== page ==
Tuesday, November 23, 2004

Offshore report weak, bad news for Liberal plans

VICTORIA - That was a disappointing report from the Priddle panel on offshore oil and gas development.
And it's going to pose a huge problem for the Liberals' hopes for offshore riches.
The federal panel was supposed to find out what British Columbians think about development off the B.C. coast, and come up with conclusions and recommendations.
The hearings went OK. But the panel members did a poor job of bringing their expertise to the task of analysing the information and coming up with useful recommendations.
Instead, the panel focused mainly on a count. How many presenters were for lifting the moratorium, and how many against.
Mostly people and organizations were against. Three out of four of the almost 4,000 people who presented to the panel opposed lifting the 30-year-old moratorium on offshore development.
But the panel didn't consider the size of the organizations being represented by presenters. Comments by one concerned person, perhaps with only a limited rationale, were given the same weight as major presentations by organizations like the Western Canada Wilderness Committee or the B.C. Chamber of Commerce.
The panel didn't attempt to analyze the issues, and decide which were critical. And it failed to come up with a clear recommendation on what should happen next. Instead, the panel outlined four options and threw the problem back to the governments.
The report is still useful. It notes, for example, just how deep the divisions are between people on the opposite sides of the issue and warns of the near impossibility of compromise right now. The panel also found that there hasn't been any sort of broad discussion of the issues involved, and said that needs to begin.
But the report is a lot less useful than it should have been. The panel had the expertise. Roland Priddle is a former National Energy Board chair; Diana Valiela practises environmental and natural resource law, and is expert in salmon management and habitat management; and Don Scott is a former Prince Rupert mayor, with a lot of experience in the economic issues of the north coast.
They didn't do enough.
Energy Minister Richard Neufeld reacted crabbily to the report, which poses a big threat to Liberal hopes to have offshore development by 2010.
The federal Liberals are already split on the issue, and in no hurry to lift the ban. They now have more reason to delay, able to point to the lack of support within B.C. for any change. (They'll will also be mindful of the potential lost votes in the Lower Mainland when Paul Martin's minority government once again faces the voters.)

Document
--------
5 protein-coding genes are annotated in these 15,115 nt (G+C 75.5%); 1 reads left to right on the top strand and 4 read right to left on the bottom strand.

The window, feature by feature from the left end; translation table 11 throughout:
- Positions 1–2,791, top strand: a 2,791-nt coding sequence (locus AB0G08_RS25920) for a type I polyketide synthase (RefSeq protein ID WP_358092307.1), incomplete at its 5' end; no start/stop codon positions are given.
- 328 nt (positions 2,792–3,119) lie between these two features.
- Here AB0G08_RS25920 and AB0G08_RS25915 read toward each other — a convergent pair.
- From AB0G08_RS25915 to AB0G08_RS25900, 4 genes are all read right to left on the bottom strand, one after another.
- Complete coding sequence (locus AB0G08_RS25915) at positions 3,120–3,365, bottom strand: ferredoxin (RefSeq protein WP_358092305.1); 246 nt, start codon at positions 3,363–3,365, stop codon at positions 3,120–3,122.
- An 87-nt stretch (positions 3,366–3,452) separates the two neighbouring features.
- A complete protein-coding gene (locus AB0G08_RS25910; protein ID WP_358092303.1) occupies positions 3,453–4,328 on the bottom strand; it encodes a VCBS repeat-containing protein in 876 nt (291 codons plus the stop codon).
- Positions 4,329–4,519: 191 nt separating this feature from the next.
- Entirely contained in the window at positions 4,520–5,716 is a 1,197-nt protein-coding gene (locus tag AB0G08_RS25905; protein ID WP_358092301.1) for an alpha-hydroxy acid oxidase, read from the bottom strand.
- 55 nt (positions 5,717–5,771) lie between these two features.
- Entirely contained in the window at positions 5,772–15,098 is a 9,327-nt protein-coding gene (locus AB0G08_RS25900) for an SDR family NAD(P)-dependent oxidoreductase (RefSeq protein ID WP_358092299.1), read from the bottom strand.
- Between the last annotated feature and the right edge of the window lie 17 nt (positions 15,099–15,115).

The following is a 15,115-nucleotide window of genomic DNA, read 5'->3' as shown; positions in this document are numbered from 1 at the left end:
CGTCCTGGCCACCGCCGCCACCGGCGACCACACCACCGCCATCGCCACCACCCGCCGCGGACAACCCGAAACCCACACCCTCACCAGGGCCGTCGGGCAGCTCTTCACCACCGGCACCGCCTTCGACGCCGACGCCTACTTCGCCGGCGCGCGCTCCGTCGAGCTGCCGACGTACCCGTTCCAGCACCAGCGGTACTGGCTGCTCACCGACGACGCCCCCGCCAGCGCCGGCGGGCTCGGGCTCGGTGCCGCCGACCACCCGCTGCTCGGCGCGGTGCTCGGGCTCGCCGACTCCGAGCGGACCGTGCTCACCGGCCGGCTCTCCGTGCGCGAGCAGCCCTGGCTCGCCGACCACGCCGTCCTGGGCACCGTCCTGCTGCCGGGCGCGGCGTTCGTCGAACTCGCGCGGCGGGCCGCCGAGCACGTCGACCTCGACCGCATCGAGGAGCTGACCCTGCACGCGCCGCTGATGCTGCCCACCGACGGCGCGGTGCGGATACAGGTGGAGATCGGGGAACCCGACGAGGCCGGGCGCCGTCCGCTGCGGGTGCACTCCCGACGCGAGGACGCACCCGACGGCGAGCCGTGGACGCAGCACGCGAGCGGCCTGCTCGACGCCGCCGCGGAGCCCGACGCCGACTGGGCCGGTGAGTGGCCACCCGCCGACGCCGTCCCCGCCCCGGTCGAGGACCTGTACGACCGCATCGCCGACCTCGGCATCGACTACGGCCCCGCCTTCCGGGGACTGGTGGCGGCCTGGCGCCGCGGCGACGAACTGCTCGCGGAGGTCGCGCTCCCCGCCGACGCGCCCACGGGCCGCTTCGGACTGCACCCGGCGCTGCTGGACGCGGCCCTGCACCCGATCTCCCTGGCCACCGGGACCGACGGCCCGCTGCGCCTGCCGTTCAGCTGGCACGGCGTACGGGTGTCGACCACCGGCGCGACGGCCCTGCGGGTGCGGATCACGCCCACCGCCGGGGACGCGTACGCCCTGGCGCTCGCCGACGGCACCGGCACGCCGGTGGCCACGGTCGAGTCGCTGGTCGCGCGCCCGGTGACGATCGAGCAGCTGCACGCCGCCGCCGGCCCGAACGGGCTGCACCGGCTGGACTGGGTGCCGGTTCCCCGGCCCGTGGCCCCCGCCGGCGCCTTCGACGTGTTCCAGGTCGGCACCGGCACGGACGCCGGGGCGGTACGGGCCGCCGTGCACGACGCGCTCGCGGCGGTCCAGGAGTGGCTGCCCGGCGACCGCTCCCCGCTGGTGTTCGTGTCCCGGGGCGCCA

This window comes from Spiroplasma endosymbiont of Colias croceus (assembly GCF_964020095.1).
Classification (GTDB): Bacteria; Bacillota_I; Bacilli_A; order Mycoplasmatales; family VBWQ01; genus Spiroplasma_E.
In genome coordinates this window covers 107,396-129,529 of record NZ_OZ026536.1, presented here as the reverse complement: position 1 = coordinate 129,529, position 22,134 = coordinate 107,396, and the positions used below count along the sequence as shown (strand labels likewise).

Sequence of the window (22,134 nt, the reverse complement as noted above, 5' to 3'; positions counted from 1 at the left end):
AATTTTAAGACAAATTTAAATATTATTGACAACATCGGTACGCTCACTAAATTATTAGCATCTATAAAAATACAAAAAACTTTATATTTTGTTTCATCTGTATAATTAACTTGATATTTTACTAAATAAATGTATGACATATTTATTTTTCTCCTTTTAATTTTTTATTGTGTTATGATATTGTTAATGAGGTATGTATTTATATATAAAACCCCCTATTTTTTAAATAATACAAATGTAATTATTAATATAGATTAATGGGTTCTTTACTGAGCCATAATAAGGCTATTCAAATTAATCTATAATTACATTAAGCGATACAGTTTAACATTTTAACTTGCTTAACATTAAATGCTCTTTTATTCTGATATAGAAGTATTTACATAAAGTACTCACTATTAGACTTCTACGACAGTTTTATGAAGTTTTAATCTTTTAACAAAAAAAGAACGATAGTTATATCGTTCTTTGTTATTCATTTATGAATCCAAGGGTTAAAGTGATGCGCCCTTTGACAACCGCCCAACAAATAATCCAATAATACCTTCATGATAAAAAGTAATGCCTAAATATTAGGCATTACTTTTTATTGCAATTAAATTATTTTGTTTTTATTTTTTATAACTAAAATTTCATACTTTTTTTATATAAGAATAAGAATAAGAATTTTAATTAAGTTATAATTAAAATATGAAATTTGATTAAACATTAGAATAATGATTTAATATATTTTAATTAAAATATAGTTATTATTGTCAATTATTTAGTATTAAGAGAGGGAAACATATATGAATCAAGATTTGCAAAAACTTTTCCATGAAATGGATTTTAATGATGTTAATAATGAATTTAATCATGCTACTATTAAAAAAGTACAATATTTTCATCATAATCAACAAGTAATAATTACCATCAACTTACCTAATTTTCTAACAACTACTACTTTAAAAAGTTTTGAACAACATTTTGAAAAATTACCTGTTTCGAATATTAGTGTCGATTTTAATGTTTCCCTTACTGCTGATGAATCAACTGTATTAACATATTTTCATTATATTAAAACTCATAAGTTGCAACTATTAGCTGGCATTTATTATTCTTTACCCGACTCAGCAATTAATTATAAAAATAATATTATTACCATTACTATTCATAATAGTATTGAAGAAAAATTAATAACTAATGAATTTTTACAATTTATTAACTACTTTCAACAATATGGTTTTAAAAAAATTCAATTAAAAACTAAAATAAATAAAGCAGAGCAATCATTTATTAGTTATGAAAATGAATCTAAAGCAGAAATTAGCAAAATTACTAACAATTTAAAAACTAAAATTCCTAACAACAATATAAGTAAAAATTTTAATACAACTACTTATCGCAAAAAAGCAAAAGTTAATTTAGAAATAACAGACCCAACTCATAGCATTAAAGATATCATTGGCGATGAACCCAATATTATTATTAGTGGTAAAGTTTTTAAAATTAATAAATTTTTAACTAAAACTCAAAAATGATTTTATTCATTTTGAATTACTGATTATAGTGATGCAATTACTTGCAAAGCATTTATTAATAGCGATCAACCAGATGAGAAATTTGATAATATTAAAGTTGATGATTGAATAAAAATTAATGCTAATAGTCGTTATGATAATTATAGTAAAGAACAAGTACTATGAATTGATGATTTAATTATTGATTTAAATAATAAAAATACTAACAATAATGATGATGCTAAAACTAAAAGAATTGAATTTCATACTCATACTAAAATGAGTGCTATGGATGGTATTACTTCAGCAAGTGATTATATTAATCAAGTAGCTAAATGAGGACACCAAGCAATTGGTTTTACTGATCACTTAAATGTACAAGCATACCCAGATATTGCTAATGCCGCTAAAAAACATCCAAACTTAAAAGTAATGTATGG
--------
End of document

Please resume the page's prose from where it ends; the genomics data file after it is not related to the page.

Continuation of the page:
The report makes it extremely unlikely that the moratorium will be lifted without a lot more time and work.
That's also the view of former Newfoundland premier Brian Peckford, who has been through the process of opening the offshore. Peckford, who lives on Vancouver Island now, says that without broader support governments won't be able to go ahead with offshore drilling. He proposes a two-year review, led by a three-person panel representing both governments and First Nations.
Their job would be to get more information out, encourage discussion, fill the scientific gaps and come up with a recommendation on next steps.
The provincial government wants to go quicker. It sees the potential of tapping offshore oil resources worth up to $110 billion - ten times the potential of the Hibernia field that brought a boom to Canada's East Coast. And it points to the energy industry's success in drilling safely on coastal waters around the world and generally positive scientific reviews on the risks in B.C.
But the moratorium is not going to be lifted anytime soon.
Even with its flaws, the panel's report showed that the B.C. government has to do a much more effective job of increasing public awareness of the issues, and building support, if it hopes to tap the wealth under the ocean floor.
Footnote: The panel came under heavy attack by environmental groups during the hearings, as they complained about Priddle's energy industry connections and Scott's past support for a review of the moratorium. The enviros ended up very happy with the final result.

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